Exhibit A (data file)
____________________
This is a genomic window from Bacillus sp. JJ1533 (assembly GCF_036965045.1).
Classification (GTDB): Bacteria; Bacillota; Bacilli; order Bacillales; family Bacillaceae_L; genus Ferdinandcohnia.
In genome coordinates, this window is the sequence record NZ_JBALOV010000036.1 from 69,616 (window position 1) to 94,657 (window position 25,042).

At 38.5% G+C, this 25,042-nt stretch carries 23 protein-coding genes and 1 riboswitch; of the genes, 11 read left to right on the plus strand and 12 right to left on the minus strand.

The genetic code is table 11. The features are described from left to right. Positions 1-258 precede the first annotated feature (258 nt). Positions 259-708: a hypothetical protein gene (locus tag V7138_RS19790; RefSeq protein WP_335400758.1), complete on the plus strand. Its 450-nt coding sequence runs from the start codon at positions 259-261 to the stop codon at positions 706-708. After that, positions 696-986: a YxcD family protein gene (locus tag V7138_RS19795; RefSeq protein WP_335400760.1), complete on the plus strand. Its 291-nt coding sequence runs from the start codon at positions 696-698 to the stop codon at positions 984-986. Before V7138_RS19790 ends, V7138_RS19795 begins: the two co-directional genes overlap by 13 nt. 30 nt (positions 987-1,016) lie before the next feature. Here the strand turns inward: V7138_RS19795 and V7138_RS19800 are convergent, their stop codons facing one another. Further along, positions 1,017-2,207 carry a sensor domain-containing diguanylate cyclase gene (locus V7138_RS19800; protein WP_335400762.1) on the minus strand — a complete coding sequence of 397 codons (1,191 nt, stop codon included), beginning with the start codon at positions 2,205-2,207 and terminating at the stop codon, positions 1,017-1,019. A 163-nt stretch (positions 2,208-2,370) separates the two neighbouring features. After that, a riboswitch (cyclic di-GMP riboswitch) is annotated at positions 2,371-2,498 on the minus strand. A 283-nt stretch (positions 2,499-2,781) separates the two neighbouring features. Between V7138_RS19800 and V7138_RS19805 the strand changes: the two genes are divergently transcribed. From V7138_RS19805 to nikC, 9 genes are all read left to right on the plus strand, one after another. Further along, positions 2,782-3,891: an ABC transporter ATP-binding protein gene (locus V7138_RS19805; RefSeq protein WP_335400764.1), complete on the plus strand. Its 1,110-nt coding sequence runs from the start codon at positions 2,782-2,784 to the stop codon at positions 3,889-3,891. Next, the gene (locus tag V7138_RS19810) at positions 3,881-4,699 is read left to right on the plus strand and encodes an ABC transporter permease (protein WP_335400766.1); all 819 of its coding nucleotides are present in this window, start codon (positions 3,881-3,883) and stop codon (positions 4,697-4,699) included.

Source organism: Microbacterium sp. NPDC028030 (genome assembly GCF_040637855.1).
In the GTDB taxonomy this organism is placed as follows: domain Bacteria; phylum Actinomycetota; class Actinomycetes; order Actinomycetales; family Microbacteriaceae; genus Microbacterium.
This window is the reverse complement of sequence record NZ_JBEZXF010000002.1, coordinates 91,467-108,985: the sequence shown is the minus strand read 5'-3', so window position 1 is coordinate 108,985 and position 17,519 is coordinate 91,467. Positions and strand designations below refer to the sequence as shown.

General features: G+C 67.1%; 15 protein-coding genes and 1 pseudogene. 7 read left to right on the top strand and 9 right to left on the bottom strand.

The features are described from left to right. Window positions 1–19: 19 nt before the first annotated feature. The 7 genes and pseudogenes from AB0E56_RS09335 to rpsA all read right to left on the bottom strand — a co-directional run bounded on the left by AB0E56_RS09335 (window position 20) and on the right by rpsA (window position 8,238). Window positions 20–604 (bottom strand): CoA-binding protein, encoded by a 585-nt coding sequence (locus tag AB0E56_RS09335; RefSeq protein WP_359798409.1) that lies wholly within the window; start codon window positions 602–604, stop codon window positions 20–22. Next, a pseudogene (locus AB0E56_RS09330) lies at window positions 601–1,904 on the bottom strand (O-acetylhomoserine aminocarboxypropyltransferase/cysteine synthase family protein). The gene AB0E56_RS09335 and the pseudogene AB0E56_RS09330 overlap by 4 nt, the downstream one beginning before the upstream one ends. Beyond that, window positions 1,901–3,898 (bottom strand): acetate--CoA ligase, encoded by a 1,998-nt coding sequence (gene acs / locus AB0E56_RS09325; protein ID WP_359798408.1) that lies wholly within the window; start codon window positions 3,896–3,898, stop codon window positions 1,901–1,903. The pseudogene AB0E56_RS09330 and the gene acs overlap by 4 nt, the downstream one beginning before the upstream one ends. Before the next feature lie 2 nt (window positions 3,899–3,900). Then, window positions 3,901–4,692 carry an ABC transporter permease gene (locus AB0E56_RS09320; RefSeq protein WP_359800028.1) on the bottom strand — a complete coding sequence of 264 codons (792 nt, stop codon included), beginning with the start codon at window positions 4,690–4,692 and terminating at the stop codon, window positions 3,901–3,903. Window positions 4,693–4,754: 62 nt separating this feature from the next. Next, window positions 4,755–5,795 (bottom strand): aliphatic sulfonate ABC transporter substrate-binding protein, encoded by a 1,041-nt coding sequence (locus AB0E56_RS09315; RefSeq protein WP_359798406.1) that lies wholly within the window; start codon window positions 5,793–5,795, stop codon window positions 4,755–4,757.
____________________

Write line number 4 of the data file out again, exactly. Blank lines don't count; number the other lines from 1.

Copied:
At 38.5% G+C, this 25,042-nt stretch carries 23 protein-coding genes and 1 riboswitch; of the genes, 11 read left to right on the plus strand and 12 right to left on the minus strand.